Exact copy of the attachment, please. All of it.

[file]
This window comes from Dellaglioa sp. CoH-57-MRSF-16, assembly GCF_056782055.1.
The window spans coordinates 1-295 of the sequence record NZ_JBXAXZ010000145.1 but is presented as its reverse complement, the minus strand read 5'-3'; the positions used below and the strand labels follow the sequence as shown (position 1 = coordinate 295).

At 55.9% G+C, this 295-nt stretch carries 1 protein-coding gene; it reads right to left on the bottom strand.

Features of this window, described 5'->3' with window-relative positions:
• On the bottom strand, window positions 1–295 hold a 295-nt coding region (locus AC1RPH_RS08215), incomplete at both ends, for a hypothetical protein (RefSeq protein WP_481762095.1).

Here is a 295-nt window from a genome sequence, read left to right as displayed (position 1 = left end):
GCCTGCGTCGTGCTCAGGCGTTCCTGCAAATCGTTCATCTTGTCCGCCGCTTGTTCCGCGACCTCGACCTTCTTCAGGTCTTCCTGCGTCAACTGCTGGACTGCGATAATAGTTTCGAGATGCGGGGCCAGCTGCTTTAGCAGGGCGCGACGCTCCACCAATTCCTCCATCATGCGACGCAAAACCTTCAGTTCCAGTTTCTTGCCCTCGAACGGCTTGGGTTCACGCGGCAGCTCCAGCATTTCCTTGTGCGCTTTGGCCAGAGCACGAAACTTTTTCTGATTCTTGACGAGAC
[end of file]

This window comes from Dellaglioa sp. CoH-57-MRSF-16, assembly GCF_056782055.1.
The window spans coordinates 1-295 of the sequence record NZ_JBXAXZ010000145.1 but is presented as its reverse complement, the minus strand read 5'-3'; the positions used below and the strand labels follow the sequence as shown (position 1 = coordinate 295).

At 55.9% G+C, this 295-nt stretch carries 1 protein-coding gene; it reads right to left on the bottom strand.

Features of this window, described 5'->3' with window-relative positions:
• On the bottom strand, window positions 1–295 hold a 295-nt coding region (locus AC1RPH_RS08215), incomplete at both ends, for a hypothetical protein (RefSeq protein WP_481762095.1).

Here is a 295-nt window from a genome sequence, read left to right as displayed (position 1 = left end):
GCCTGCGTCGTGCTCAGGCGTTCCTGCAAATCGTTCATCTTGTCCGCCGCTTGTTCCGCGACCTCGACCTTCTTCAGGTCTTCCTGCGTCAACTGCTGGACTGCGATAATAGTTTCGAGATGCGGGGCCAGCTGCTTTAGCAGGGCGCGACGCTCCACCAATTCCTCCATCATGCGACGCAAAACCTTCAGTTCCAGTTTCTTGCCCTCGAACGGCTTGGGTTCACGCGGCAGCTCCAGCATTTCCTTGTGCGCTTTGGCCAGAGCACGAAACTTTTTCTGATTCTTGACGAGAC